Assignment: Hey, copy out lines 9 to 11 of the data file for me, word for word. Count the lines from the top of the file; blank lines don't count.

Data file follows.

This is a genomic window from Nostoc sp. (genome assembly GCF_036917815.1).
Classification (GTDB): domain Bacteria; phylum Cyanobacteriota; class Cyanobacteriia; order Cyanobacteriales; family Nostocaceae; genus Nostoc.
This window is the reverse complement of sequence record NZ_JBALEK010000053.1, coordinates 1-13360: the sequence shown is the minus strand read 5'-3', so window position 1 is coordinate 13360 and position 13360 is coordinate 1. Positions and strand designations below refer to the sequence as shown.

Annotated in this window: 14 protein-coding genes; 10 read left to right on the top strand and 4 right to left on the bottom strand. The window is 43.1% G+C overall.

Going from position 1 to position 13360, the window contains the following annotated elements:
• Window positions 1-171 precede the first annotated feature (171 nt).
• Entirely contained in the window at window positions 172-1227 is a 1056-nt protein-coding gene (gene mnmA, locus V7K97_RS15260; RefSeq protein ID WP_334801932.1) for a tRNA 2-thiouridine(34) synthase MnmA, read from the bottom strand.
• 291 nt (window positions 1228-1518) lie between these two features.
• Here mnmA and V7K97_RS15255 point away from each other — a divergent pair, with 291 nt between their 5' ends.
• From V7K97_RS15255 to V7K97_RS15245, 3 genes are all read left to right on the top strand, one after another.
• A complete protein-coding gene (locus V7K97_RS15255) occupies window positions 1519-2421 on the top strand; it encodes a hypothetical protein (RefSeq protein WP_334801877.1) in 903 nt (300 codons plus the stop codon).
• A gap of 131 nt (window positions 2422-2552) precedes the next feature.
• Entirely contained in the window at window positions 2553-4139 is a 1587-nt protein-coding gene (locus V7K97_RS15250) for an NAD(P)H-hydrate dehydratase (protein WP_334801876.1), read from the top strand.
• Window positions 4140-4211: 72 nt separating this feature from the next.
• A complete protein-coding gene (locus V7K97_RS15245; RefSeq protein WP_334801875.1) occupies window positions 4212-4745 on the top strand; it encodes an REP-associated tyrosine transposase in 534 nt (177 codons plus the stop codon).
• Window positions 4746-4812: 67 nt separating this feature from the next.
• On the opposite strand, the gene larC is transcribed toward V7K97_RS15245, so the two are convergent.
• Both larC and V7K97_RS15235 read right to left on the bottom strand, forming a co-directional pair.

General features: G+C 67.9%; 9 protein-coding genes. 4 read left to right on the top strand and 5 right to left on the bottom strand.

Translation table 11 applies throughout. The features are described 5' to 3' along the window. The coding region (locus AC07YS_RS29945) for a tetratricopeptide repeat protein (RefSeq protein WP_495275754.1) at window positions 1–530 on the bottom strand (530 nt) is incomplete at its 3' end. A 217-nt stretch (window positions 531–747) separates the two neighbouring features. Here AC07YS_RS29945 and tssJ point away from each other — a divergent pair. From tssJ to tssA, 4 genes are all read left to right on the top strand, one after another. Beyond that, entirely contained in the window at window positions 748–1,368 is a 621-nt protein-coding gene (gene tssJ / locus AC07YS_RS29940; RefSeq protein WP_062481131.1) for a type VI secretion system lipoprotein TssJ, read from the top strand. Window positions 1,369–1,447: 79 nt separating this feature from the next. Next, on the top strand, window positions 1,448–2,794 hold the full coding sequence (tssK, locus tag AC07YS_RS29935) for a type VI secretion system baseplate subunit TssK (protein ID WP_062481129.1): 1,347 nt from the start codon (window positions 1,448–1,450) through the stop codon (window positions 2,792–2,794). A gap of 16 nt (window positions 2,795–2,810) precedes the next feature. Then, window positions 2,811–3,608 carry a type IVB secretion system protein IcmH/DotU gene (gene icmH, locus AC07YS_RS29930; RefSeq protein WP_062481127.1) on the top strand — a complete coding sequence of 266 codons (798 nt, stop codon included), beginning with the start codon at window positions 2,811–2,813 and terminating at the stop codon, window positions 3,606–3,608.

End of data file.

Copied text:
• Here mnmA and V7K97_RS15255 point away from each other — a divergent pair, with 291 nt between their 5' ends.
• From V7K97_RS15255 to V7K97_RS15245, 3 genes are all read left to right on the top strand, one after another.
• A complete protein-coding gene (locus V7K97_RS15255) occupies window positions 1519-2421 on the top strand; it encodes a hypothetical protein (RefSeq protein WP_334801877.1) in 903 nt (300 codons plus the stop codon).